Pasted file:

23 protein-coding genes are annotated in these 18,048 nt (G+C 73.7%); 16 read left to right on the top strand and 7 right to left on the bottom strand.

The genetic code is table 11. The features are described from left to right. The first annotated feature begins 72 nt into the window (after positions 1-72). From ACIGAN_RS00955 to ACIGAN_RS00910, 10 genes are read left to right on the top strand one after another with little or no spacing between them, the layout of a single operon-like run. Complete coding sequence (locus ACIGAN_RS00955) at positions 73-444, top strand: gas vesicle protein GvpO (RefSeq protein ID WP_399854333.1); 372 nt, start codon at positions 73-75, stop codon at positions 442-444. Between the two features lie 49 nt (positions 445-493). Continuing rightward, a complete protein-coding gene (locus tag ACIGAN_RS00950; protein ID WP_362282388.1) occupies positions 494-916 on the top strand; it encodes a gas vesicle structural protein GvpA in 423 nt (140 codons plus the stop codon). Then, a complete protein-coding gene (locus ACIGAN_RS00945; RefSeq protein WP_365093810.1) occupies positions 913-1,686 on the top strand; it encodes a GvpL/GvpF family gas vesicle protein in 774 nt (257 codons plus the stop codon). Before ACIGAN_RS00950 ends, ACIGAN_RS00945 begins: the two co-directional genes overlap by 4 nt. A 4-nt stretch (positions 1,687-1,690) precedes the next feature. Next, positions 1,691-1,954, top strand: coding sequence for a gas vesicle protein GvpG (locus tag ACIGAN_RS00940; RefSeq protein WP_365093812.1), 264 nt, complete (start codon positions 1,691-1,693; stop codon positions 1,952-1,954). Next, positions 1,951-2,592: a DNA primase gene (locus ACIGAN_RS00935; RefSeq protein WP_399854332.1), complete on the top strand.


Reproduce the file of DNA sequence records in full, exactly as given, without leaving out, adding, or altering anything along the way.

23 protein-coding genes are annotated in these 18,048 nt (G+C 73.7%); 16 read left to right on the top strand and 7 right to left on the bottom strand.

The genetic code is table 11. The features are described from left to right. The first annotated feature begins 72 nt into the window (after positions 1-72). From ACIGAN_RS00955 to ACIGAN_RS00910, 10 genes are read left to right on the top strand one after another with little or no spacing between them, the layout of a single operon-like run. Complete coding sequence (locus ACIGAN_RS00955) at positions 73-444, top strand: gas vesicle protein GvpO (RefSeq protein ID WP_399854333.1); 372 nt, start codon at positions 73-75, stop codon at positions 442-444. Between the two features lie 49 nt (positions 445-493). Continuing rightward, a complete protein-coding gene (locus tag ACIGAN_RS00950; protein ID WP_362282388.1) occupies positions 494-916 on the top strand; it encodes a gas vesicle structural protein GvpA in 423 nt (140 codons plus the stop codon). Then, a complete protein-coding gene (locus ACIGAN_RS00945; RefSeq protein WP_365093810.1) occupies positions 913-1,686 on the top strand; it encodes a GvpL/GvpF family gas vesicle protein in 774 nt (257 codons plus the stop codon). Before ACIGAN_RS00950 ends, ACIGAN_RS00945 begins: the two co-directional genes overlap by 4 nt. A 4-nt stretch (positions 1,687-1,690) precedes the next feature. Next, positions 1,691-1,954, top strand: coding sequence for a gas vesicle protein GvpG (locus tag ACIGAN_RS00940; RefSeq protein WP_365093812.1), 264 nt, complete (start codon positions 1,691-1,693; stop codon positions 1,952-1,954). Next, positions 1,951-2,592: a DNA primase gene (locus ACIGAN_RS00935; RefSeq protein WP_399854332.1), complete on the top strand.